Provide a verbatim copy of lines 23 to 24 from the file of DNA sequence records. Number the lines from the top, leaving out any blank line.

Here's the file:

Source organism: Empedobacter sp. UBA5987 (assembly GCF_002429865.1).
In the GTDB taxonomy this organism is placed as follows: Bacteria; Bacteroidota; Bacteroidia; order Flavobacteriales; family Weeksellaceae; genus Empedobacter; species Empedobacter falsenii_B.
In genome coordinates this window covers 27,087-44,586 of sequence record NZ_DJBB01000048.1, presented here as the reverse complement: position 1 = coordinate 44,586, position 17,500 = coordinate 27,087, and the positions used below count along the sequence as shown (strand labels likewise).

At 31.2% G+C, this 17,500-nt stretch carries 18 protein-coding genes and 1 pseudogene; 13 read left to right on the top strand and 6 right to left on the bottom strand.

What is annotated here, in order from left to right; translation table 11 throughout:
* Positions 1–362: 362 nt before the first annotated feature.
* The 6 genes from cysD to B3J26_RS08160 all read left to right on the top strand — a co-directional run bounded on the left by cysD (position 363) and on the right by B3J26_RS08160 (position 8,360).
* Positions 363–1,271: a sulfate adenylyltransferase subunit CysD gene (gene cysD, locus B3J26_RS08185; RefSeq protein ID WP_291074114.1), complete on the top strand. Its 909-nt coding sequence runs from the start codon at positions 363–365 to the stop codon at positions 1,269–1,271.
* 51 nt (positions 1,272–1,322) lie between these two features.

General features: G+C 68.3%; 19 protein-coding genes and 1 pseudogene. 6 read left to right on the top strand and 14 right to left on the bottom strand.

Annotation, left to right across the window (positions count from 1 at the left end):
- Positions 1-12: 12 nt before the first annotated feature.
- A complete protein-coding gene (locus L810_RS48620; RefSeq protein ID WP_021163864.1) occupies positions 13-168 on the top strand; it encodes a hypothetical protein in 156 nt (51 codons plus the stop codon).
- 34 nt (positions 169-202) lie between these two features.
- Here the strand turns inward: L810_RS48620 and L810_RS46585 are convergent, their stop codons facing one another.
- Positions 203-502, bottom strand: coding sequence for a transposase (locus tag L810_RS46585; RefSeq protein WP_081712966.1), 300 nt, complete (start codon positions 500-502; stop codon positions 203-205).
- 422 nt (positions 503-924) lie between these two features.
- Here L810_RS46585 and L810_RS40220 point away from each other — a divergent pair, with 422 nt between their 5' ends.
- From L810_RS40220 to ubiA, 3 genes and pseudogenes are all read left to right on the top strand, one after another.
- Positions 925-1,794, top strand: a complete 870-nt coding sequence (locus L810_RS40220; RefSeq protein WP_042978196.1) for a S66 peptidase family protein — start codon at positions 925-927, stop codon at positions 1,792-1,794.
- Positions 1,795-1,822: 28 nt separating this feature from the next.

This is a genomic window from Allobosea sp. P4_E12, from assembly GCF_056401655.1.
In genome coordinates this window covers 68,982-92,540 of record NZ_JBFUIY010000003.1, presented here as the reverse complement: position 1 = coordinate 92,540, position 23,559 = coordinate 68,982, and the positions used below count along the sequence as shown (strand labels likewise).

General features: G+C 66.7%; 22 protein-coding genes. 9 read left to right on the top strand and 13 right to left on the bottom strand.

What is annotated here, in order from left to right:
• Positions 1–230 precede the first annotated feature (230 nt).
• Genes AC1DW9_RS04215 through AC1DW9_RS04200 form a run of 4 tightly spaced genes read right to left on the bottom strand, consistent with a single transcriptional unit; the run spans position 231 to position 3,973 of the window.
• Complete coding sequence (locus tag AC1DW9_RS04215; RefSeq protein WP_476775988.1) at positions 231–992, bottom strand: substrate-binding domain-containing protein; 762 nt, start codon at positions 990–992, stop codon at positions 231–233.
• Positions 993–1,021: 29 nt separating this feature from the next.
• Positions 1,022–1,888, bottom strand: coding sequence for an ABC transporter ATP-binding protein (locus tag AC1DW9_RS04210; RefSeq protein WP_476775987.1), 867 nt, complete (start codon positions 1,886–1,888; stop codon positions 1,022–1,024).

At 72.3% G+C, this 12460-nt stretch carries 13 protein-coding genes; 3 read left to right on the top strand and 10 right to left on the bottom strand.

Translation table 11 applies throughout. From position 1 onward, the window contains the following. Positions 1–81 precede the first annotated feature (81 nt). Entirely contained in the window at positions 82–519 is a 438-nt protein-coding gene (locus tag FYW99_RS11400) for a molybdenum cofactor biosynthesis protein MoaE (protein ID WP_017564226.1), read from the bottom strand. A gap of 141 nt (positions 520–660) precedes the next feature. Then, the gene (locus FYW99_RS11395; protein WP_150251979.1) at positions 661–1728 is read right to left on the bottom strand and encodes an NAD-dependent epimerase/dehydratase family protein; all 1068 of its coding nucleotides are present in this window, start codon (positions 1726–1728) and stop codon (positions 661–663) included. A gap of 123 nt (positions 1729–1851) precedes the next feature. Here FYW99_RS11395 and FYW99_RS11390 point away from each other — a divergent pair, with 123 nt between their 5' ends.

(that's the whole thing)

In genome coordinates this window covers 68,982-92,540 of record NZ_JBFUIY010000003.1, presented here as the reverse complement: position 1 = coordinate 92,540, position 23,559 = coordinate 68,982, and the positions used below count along the sequence as shown (strand labels likewise).

General features: G+C 66.7%; 22 protein-coding genes. 9 read left to right on the top strand and 13 right to left on the bottom strand.